Construction spending was largely unchanged in July according to data released Thursday by the U.S. Census Bureau.  Spending on all public and privately funded building was at a seasonally adjusted annual rate of $1.1532 trillion, statistically unchanged from the $1.1535 trillion rate in June. 

The July rate was 1.5 percent higher than the July 2015 pace of $1.1359 trillion.  Year-to-date spending through July is estimated at $647.7 billion, 5.6 percent higher than all construction spending in the first seven months of last year.

Spending on privately funded construction overall was at a seasonally adjusted annual rate of $875.0 billion, up 1.0 percent from June and 4.4 percent higher than a year earlier.  Year-to-date private spending, at $489.48 billion, is up 7.5 percent from the same period in 2015.

Private residential spending was at a seasonally adjusted pace of $445.46 billion, an 0.3 percent gain from June and 1.9 percent higher than in July 2015.  New single family construction dipped 0.2 percent from the previous month to $238.14 billion but remained 1.7 percent higher than the prior July.  Multi-family construction was also down for the month by 0.6 percent at $59.77 billion but remained almost 20 percent above the pace a year earlier.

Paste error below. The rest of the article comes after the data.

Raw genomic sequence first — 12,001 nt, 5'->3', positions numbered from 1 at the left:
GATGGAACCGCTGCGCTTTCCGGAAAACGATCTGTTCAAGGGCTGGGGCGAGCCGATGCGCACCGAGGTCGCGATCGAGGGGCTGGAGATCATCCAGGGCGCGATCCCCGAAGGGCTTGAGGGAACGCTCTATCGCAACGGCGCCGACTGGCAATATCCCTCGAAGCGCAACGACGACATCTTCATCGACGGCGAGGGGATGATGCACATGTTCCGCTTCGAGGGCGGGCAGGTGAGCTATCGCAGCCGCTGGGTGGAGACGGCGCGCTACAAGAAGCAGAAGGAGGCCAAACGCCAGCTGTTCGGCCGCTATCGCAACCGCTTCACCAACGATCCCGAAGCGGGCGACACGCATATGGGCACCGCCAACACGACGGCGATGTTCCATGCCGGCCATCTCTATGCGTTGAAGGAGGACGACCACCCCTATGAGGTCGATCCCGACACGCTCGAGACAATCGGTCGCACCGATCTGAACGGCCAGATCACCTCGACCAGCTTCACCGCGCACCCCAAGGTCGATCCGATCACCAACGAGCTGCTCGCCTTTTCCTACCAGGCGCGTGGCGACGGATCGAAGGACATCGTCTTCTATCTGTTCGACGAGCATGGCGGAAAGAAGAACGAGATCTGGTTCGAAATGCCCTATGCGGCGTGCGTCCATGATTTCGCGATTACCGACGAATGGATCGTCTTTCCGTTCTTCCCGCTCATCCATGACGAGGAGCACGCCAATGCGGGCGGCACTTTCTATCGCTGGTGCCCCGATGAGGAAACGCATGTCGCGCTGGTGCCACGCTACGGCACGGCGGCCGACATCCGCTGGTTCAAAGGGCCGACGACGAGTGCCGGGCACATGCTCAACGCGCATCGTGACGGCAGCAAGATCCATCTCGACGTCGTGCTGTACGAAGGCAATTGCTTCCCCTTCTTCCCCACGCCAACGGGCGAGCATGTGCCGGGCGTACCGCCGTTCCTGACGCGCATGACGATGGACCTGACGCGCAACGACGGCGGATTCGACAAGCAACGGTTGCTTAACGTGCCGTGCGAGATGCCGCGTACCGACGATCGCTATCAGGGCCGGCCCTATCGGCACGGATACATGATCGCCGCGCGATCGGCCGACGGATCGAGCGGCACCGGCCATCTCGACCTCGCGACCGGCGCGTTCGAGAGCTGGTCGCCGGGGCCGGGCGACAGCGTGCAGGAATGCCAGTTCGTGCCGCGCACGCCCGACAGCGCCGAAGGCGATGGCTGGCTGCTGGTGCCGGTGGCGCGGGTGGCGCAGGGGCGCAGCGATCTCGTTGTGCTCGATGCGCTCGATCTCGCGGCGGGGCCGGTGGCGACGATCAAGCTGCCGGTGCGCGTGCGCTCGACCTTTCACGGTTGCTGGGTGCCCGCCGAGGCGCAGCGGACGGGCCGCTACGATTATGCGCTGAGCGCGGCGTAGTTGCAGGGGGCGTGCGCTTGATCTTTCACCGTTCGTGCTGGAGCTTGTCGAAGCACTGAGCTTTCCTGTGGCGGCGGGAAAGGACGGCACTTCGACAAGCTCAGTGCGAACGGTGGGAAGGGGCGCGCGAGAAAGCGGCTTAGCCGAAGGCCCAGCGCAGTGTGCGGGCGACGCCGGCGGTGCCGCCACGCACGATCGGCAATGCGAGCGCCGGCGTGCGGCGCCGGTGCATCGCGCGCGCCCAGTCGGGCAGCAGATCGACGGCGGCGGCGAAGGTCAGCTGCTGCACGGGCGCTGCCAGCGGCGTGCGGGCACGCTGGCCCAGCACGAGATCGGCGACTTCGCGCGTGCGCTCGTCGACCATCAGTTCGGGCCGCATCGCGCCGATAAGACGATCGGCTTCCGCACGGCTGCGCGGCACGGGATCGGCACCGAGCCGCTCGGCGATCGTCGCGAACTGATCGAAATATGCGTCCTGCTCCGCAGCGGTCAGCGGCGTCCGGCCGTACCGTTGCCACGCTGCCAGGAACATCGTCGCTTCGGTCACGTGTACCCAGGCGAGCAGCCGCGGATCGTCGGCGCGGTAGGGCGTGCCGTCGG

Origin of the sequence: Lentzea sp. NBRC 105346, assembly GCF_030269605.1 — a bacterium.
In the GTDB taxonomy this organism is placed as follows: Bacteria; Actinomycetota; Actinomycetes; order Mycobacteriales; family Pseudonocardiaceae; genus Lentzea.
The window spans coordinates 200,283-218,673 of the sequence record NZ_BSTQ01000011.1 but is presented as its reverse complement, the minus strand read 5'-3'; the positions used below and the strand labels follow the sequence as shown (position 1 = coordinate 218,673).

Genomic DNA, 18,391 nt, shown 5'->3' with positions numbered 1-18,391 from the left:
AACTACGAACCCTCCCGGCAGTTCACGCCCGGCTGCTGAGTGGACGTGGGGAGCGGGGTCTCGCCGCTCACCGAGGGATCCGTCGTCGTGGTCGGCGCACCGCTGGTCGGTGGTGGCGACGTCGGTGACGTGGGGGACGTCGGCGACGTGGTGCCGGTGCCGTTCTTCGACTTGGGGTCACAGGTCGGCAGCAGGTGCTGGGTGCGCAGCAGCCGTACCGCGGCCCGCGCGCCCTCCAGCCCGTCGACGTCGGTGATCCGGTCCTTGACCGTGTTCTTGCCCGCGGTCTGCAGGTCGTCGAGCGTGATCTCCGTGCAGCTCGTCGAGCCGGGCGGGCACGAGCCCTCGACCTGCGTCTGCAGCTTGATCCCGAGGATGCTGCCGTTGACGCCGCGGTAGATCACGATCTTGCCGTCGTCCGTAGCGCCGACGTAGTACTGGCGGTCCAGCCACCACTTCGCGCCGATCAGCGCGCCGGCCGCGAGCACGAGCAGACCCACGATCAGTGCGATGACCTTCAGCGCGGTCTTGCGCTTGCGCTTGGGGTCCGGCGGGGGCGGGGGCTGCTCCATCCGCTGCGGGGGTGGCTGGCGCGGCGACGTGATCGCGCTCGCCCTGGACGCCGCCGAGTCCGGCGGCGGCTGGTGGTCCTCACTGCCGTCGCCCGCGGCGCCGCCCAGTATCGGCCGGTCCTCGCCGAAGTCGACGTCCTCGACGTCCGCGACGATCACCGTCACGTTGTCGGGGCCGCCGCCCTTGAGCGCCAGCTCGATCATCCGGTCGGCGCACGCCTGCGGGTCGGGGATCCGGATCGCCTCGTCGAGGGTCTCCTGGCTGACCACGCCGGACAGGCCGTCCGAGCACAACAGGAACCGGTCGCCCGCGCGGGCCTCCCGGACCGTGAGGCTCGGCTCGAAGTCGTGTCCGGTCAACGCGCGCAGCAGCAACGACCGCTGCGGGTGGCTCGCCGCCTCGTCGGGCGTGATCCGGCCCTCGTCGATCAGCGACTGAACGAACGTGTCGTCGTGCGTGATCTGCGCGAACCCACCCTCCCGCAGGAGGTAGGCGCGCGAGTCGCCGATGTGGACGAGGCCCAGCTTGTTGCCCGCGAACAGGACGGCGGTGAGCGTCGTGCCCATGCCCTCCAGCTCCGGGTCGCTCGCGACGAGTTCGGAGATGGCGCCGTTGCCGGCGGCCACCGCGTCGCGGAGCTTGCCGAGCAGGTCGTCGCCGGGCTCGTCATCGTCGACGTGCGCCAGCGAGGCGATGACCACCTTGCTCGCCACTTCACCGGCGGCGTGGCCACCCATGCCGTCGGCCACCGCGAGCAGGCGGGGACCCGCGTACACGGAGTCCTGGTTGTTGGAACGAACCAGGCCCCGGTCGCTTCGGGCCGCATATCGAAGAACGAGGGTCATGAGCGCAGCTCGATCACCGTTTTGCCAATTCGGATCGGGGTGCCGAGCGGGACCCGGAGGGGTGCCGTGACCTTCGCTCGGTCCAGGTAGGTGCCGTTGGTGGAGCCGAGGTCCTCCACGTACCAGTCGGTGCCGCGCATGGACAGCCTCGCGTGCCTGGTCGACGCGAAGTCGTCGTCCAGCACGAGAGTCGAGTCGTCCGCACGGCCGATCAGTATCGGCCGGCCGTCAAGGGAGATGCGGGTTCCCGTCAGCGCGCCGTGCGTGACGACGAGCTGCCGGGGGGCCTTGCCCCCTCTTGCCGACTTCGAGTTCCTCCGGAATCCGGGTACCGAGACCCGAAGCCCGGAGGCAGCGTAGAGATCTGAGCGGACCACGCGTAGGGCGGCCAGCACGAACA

On a non-seasonally adjusted basis an estimated $41.89 billion was spent by the private sector on residential building during July and $255.56 billion was spent during the first seven months of the year.  The year to date number is up 6.6 percent from 2015.

Single family construction during the month was $22.00 billion and year to date it is $135.89 billion; the latter figure representing an 8.9 percent gain from the same period in 2015.  Multi-family construction, unadjusted, was estimated at $5.04 billion for the month and $34.40 billion thus far this year, 21.5 percent above spending last year.

Total public construction expenditures in July were at a seasonally adjusted annual rate of $278.19 billion with $6.278 billion of that total spent on residential construction.  Both figures are well below those a year earlier, by 7.3 percent and 6.5 percent respectively.